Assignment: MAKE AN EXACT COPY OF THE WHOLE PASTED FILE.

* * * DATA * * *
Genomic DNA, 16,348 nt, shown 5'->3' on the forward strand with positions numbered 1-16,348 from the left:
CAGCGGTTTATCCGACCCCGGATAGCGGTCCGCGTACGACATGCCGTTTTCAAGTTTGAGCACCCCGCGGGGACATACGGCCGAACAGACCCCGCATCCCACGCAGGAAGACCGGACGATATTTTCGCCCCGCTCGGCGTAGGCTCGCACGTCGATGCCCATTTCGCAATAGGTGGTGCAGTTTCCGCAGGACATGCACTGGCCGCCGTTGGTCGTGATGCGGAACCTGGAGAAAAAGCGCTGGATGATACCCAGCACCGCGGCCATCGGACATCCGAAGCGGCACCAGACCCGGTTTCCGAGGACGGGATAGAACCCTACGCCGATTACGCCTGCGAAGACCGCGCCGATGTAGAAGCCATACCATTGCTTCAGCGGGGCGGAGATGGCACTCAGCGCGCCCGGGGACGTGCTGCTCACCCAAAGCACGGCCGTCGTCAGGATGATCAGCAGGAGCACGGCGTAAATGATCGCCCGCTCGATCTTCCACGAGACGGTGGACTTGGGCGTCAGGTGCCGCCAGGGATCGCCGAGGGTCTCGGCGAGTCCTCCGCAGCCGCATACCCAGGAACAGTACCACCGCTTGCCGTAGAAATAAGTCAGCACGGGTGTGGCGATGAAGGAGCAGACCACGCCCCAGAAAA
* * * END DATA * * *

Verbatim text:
Genomic DNA, 16,348 nt, shown 5'->3' on the forward strand with positions numbered 1-16,348 from the left:
CAGCGGTTTATCCGACCCCGGATAGCGGTCCGCGTACGACATGCCGTTTTCAAGTTTGAGCACCCCGCGGGGACATACGGCCGAACAGACCCCGCATCCCACGCAGGAAGACCGGACGATATTTTCGCCCCGCTCGGCGTAGGCTCGCACGTCGATGCCCATTTCGCAATAGGTGGTGCAGTTTCCGCAGGACATGCACTGGCCGCCGTTGGTCGTGATGCGGAACCTGGAGAAAAAGCGCTGGATGATACCCAGCACCGCGGCCATCGGACATCCGAAGCGGCACCAGACCCGGTTTCCGAGGACGGGATAGAACCCTACGCCGATTACGCCTGCGAAGACCGCGCCGATGTAGAAGCCATACCATTGCTTCAGCGGGGCGGAGATGGCACTCAGCGCGCCCGGGGACGTGCTGCTCACCCAAAGCACGGCCGTCGTCAGGATGATCAGCAGGAGCACGGCGTAAATGATCGCCCGCTCGATCTTCCACGAGACGGTGGACTTGGGCGTCAGGTGCCGCCAGGGATCGCCGAGGGTCTCGGCGAGTCCTCCGCAGCCGCATACCCAGGAACAGTACCACCGCTTGCCGTAGAAATAAGTCAGCACGGGTGTGGCGATGAAGGAGCAGACCACGCCCCAGAAAA